Analysts at Moody’s Investors Service have tried to figure out how the coming U.S. Supreme Court ruling on the constitutionality of the Patient Protection and Affordable Care Act of 2010 (PPACA) might affect health insurer finances.
The analysts ended up declining to make any firm predictions.
“The bottom line is that it is difficult to assess the impact to specific companies until we have a clearer view of the regulatory landscape after the Supreme Court announces its decision,” the analysts conclude.
Stephen Zaharuk and other analysts at Moody’s, New York, prepared a commentary on the implications of the Supreme Court decision in an effort to help investors understand what the decision might do to health insurers’ credit ratings.
Some of the best-known parts of PPACA call for the government to require health insurers to sell health coverage on a guaranteed-issue basis starting in 2014. Insurers would be able to consider applicants’ age when pricing coverage but not the applicants’ health status.
To keep those requirements from swamping health insurers with sick, expensive-to-insure insureds, Congress tried to compensate for antiselection problems by including a provision that would require most individuals to health coverage and most large and midsize employers to offer group coverage or else pay penalties.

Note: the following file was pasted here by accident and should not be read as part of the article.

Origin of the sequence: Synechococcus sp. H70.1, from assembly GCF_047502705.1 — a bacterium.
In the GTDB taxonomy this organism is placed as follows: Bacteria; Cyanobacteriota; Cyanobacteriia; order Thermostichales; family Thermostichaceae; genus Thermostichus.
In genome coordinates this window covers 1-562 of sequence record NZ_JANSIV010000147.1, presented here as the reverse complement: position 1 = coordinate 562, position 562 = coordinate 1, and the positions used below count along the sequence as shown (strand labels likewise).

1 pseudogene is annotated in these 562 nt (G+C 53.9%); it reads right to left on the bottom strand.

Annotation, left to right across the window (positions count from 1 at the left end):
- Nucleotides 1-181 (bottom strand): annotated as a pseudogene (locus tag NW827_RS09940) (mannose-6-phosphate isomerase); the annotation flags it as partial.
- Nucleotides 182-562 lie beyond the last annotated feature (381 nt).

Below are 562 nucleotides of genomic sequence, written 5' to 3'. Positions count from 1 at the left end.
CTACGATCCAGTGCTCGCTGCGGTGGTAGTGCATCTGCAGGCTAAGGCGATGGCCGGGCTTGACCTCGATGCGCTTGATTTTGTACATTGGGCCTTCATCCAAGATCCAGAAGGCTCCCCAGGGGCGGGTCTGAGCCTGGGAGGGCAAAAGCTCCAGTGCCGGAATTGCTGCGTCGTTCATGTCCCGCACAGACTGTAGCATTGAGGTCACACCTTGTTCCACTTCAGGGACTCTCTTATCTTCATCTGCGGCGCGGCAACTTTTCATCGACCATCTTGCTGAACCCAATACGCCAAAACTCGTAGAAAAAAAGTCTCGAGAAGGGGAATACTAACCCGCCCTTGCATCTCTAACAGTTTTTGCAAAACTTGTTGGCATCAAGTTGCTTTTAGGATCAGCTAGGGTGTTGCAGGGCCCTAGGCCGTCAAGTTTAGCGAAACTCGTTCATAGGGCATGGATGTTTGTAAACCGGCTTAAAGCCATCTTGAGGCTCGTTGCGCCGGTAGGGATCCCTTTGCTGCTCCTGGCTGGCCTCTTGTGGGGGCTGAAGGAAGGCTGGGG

The most visible critics of PPACA contend that the “individual coverage ownership” mandate is as unconstitutional as requiring all Americans to buy broccoli. The critics say PPACA must fall if the individual mandate falls, because the act contains no severability provision calling for the rest of the act to remain intact if one part is tossed out.
The Moody’s analysts have considered the three scenarios that many commentators say are the most likely outcome:
- The court upholds all of PPACA.
- The court finds the individual mandate to be unconstitutional and strikes most or all of the PPACA provisions that affect health insurers.
- The court finds the individual mandate to be unconstitutional but severable from the rest of the law and upholds most or all other provisions of PPACA.
No matter what the court decides, ”we will likely have as many questions as answers,” the analysts say.
What really happens after the ruling comes out will depend on the outcome of the November elections, not just what the court says, the analysts say.
A Republican president could find many ways to delay and dilute implementation of PPACA, the analysts say.